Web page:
Dear Editor – I applaud the Honiara City Council’s vision to improve the image of Honiara by demolishing the first stretch of buildings along the Pt. Cruz shoreline.
Without the benefit of details, I feel compelled to express some reservation.
My biggest concern is what will become of buildings that are historically significant. For example, the Lena Cinema, Lillian Dennis Building, Kingsley and Joy Supermarket?
These buildings are part of our history, they have a story deeply engraved in our lives.
So they deserve some due diligence before any plans to erect something else in their stead is carried out. I must admit, it saddens me to see rampant profiteering reduce these buildings to a sad state.
In executing this plan, does the council have a heritage plan? The goal of a heritage plan is preservation, not to leave buildings in their current delinquent state but to revitalize them so that they remain intact and habitable by businesses.
In Honiara, we lost numerous 1942 built round houses in the name of progress. It was sad that no one fought for their preservation at that time. So now our future generations will only hear stories and see pictures.
But imagine how fascinating it would have been if they were able to walk into those buildings had they been given a new lease of life instead of being torn down. They could have been tourist attractions that tell of our rich history during the Second World War.
Look at Chinatown. As a child, even if I did not have money to spend, walking through the town was still a great experience. I was fascinated by the authentic architecture and the town was actually a “China town”.
Let’s not be benign but “China” also means a fine, translucent ceramic of the highest quality – that was the Chinatown I grew up in.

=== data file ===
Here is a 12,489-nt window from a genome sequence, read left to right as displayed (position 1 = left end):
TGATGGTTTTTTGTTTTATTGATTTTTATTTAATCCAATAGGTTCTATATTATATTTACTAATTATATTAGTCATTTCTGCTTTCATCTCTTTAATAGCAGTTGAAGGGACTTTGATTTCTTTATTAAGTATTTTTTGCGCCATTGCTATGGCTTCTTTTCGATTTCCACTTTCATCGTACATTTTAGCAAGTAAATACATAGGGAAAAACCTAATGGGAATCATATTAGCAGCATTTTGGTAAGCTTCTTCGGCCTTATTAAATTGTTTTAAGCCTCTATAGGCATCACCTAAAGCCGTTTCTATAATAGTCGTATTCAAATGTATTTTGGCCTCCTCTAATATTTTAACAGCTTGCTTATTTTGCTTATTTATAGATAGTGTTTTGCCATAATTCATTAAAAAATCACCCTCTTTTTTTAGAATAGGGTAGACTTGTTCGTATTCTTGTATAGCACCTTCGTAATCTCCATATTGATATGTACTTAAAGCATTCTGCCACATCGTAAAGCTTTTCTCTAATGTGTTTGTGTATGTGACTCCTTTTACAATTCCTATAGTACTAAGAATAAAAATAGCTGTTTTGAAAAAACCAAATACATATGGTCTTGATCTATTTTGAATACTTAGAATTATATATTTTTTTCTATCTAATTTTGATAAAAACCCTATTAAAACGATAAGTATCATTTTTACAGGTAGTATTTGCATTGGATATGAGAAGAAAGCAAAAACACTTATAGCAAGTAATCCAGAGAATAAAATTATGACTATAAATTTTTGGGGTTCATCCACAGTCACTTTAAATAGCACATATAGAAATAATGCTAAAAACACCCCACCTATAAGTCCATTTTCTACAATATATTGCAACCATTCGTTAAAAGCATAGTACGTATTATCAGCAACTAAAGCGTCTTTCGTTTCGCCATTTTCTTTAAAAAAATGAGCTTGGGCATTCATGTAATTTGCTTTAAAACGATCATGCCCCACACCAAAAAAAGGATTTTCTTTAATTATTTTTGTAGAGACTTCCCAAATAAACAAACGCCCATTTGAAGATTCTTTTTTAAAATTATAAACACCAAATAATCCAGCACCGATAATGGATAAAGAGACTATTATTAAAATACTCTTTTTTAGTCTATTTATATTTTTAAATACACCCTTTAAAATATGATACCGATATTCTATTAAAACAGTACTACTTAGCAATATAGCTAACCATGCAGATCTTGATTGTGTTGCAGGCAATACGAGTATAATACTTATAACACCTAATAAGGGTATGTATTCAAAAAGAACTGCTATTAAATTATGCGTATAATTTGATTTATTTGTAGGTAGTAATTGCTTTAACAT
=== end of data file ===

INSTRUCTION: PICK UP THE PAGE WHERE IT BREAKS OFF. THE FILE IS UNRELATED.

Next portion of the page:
Now, it is simply a jungle of hurriedly built stores with bizarre names dreamt up by some poorly paid accountant pushing out business proposals to a growing clientele.
At Point Cruz, I think the argument is simple. If you have no intention of contributing to the progressive development of Honiara either through preservation or improvement then you have no business clogging up prime real estate.
Finally, I was a student at the University of the South Pacific at the turn of the century. I remember two businessmen who owned shops right outside of the university. Pong and Fatty.
The year I was there Pong was a traditional Asian set up which many students claimed has been the same since they attended in the 70’s.
Fattys was a broken, wooden creaking shop selling everything from firewood to who knows what. A year later, Fattys became a new modern 2-storey building; the Fatty store in the middle, a bookshop on the left, a restaurant on the right and apartments at the back and on the top floor.
Pong remained unchanged still serving his customer’s from his grilled window.
If we go the Fatty route, then our goal is to improve. If we choose the Pong route, then our goal should be to invest in progressive preservation.
A concise plan spelling exactly how this can be achieved will ensure that either of these goals are met.
If the proprietors of the chain of shops littering our shoreline put profit over our communal interest to improve the image of our city then there is no doubt in my mind that another “modern matchbox city” will spring up in the middle of Honiara.
New, well lit, brightly painted but still an eyesore. A matchbox has no place in modern Solomon Islands society.
Honiara is designated a city. It was never meant to be a rubbish dump. We should take more pride in our city.
Lynnold M. Wini